“Relational Undercurrents: Contemporary Art of the Caribbean Archipelago” in New York (Wallach Art Gallery, Columbia University) is about to come to an end. The exhibition opened on June 1 and will close on September 23, 2018. In “Understanding Contemporary Caribbean Art Outside of the Latin American Framework,” Gwen A. Unger (Hyperallergic) explains that, as curators argue, “trying to subsume the Caribbean into a discourse of Latin America or America limits the ability to account for differences between islands.” Unger writes:
Even with the rising influx of exhibitions focused on Latin American art, the Caribbean has yet to be given such expansive exposure. When contemporary Caribbean art is represented in exhibitions, more often than not, countries that do not qualify as Spanish-speaking are omitted. Where do these countries fit, if not in a Latin American model, or a North American model? Relational Undercurrents: Contemporary Art of the Caribbean Archipelago — now on view at the Wallach Art Gallery at Columbia University — attempts to answer this challenge.
Before making its way to the Wallach Art Gallery, Relational Undercurrents was first curated and organized as an exhibition for Pacific Standard Time: Los Angeles/Latin America at the Museum of Latin American Art in Long Beach (MOLAA), California. Pacific Standard Time (PST), an initiative started by the Getty Foundation, focuses on various cultural themes of Southern California, in collaboration with arts institutions of the region. The most recent iteration, Los Angeles/Latin America (or LA/LA) took place from September 2017 to January 2018, and focused on the dialogue between Latin American and Latino art and Los Angeles.
Relational Undercurrents is a survey of contemporary Caribbean art spanning several countries, including Haiti, the Dominican Republic, Cuba, Puerto Rico, Curacao, Aruba, St. Maarten, St. Martin, Martinique, Guadeloupe, Trinidad and Tobago, Jamaica, the Bahamas, Barbados, St. Vincent, and their diasporas. Featuring over 80 artists, the work consists of varying types of media such as installation, painting, photography, video, and performance. The curator, Tatiana Flores, is an associate professor of Art History and Latino and Caribbean Studies at Rutgers University, New Brunswick and a graduate of the Department of Art History and Archaeology, Columbia University.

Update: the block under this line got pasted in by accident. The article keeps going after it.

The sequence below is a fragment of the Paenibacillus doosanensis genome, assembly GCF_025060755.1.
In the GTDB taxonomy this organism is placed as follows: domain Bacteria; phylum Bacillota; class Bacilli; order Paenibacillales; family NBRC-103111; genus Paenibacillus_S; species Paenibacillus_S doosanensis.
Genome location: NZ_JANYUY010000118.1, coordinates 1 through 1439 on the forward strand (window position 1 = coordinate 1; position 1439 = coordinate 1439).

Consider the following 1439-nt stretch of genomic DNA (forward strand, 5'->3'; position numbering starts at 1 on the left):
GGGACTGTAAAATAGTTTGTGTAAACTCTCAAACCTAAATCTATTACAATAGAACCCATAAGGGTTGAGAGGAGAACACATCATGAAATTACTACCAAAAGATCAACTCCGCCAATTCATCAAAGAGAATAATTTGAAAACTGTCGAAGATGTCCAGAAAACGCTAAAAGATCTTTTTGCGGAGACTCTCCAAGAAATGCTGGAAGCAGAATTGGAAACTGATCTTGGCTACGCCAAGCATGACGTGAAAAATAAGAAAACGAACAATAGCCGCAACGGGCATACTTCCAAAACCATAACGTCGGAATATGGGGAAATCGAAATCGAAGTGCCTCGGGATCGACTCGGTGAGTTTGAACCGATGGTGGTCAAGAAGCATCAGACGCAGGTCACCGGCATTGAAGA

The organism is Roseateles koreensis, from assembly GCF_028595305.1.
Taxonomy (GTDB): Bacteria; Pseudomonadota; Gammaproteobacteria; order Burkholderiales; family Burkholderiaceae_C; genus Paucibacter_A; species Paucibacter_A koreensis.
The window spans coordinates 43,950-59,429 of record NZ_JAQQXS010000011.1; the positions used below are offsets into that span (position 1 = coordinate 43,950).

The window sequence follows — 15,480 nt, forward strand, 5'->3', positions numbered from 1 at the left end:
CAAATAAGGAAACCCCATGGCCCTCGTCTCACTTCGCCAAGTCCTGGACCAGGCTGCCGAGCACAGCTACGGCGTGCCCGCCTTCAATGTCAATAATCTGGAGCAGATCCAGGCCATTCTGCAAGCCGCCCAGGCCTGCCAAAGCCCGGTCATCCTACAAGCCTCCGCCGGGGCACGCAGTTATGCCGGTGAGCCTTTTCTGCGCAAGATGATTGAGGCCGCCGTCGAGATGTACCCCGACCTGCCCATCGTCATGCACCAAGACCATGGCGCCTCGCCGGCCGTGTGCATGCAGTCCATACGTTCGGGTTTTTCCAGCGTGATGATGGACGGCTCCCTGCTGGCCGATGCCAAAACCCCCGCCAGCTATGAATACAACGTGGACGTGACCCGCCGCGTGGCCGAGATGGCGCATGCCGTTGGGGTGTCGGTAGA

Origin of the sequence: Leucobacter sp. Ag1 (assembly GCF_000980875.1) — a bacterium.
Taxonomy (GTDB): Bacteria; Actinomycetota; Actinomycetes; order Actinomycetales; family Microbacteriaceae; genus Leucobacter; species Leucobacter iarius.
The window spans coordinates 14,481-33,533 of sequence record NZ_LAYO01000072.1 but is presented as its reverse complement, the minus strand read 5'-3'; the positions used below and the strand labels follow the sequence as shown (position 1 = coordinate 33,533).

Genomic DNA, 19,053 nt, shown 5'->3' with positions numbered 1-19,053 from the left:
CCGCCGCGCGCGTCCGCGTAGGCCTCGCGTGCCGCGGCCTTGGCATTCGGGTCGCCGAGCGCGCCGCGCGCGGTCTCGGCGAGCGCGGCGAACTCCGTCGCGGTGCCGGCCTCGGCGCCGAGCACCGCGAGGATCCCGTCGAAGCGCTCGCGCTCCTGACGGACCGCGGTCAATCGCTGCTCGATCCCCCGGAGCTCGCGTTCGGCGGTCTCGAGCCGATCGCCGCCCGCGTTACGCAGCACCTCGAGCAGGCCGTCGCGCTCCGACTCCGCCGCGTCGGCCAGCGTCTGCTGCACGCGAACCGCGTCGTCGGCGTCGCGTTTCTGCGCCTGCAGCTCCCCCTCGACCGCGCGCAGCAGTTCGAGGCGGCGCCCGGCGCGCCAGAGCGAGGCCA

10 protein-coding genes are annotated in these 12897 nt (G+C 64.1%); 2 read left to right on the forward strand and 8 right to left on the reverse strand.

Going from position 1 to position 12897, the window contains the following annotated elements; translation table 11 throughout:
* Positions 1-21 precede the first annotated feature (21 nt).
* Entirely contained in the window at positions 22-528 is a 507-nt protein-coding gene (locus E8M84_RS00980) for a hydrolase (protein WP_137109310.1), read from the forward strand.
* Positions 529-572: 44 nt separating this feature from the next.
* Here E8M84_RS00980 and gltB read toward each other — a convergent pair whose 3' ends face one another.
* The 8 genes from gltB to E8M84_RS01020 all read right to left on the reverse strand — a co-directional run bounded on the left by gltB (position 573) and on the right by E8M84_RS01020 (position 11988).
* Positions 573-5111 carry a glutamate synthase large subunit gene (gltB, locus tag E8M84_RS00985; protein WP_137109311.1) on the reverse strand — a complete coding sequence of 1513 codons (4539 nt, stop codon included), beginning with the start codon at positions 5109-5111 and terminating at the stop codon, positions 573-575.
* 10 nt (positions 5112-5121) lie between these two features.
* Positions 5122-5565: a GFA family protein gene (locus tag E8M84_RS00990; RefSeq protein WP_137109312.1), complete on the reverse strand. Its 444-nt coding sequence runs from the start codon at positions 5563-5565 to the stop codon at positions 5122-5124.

In their catalogue essay, Flores and her collaborator Michelle A. Stephens outline the underlying assumptions, theories, and goals of the exhibition, in particular the idea of using the archipelago as an analytical framework. Whereas past exhibitions have focused on the diversity and hybridity inherent in the Caribbean, Flores explains that Relational Undercurrents is meant to highlight the connections among different experiences in the Caribbean, bringing together artists from variegated backgrounds and languages. The curators want to show the Caribbean as a shared experience, while not negating the diversity of the region, because, as Stephens and Flores write in their introductory essay to the catalogue, “the visual arts are uniquely equipped to bridge the region’s language and cultural divides.”
By using the archipelago as a framework for the exhibition, Flores and Stephens define the Caribbean from the perspective of its inhabitants rather than from the continent. Trying to subsume the Caribbean into a discourse of Latin America or America, they argue, limits the ability to account for differences in experience between islands. [. . .]
[Above: Fermín Ceballos, “Isolation” (2005), photo of performance, Santo Domingo (photograph by Sayuri Guzmán, courtesy the artist).]
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